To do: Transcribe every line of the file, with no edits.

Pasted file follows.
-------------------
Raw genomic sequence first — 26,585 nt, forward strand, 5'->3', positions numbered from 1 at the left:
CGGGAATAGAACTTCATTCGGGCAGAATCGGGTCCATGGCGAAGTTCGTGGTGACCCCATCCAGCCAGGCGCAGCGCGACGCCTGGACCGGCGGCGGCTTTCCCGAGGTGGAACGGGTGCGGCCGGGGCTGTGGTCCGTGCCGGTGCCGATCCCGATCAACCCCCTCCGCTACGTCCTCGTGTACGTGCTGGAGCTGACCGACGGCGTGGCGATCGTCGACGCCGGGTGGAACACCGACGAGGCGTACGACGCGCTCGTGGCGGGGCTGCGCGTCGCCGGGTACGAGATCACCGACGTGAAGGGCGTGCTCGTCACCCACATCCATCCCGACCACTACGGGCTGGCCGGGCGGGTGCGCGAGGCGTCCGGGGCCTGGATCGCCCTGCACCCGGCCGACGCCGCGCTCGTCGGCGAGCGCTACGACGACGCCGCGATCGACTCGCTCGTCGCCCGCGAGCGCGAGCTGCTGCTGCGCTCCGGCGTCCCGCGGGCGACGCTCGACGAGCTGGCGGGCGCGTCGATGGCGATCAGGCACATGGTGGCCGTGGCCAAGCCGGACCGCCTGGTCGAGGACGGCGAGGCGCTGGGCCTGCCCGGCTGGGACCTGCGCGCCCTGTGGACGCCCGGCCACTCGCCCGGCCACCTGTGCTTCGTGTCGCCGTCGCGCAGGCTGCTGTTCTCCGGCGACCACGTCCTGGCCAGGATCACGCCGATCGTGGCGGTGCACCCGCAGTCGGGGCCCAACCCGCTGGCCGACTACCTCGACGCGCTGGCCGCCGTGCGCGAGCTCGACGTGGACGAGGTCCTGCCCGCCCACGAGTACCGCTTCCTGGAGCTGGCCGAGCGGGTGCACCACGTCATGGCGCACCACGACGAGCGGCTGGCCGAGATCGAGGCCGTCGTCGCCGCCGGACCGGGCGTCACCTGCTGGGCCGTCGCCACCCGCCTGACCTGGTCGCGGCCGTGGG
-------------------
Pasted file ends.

Raw genomic sequence first — 26,585 nt, forward strand, 5'->3', positions numbered from 1 at the left:
CGGGAATAGAACTTCATTCGGGCAGAATCGGGTCCATGGCGAAGTTCGTGGTGACCCCATCCAGCCAGGCGCAGCGCGACGCCTGGACCGGCGGCGGCTTTCCCGAGGTGGAACGGGTGCGGCCGGGGCTGTGGTCCGTGCCGGTGCCGATCCCGATCAACCCCCTCCGCTACGTCCTCGTGTACGTGCTGGAGCTGACCGACGGCGTGGCGATCGTCGACGCCGGGTGGAACACCGACGAGGCGTACGACGCGCTCGTGGCGGGGCTGCGCGTCGCCGGGTACGAGATCACCGACGTGAAGGGCGTGCTCGTCACCCACATCCATCCCGACCACTACGGGCTGGCCGGGCGGGTGCGCGAGGCGTCCGGGGCCTGGATCGCCCTGCACCCGGCCGACGCCGCGCTCGTCGGCGAGCGCTACGACGACGCCGCGATCGACTCGCTCGTCGCCCGCGAGCGCGAGCTGCTGCTGCGCTCCGGCGTCCCGCGGGCGACGCTCGACGAGCTGGCGGGCGCGTCGATGGCGATCAGGCACATGGTGGCCGTGGCCAAGCCGGACCGCCTGGTCGAGGACGGCGAGGCGCTGGGCCTGCCCGGCTGGGACCTGCGCGCCCTGTGGACGCCCGGCCACTCGCCCGGCCACCTGTGCTTCGTGTCGCCGTCGCGCAGGCTGCTGTTCTCCGGCGACCACGTCCTGGCCAGGATCACGCCGATCGTGGCGGTGCACCCGCAGTCGGGGCCCAACCCGCTGGCCGACTACCTCGACGCGCTGGCCGCCGTGCGCGAGCTCGACGTGGACGAGGTCCTGCCCGCCCACGAGTACCGCTTCCTGGAGCTGGCCGAGCGGGTGCACCACGTCATGGCGCACCACGACGAGCGGCTGGCCGAGATCGAGGCCGTCGTCGCCGCCGGACCGGGCGTCACCTGCTGGGCCGTCGCCACCCGCCTGACCTGGTCGCGGCCGTGGG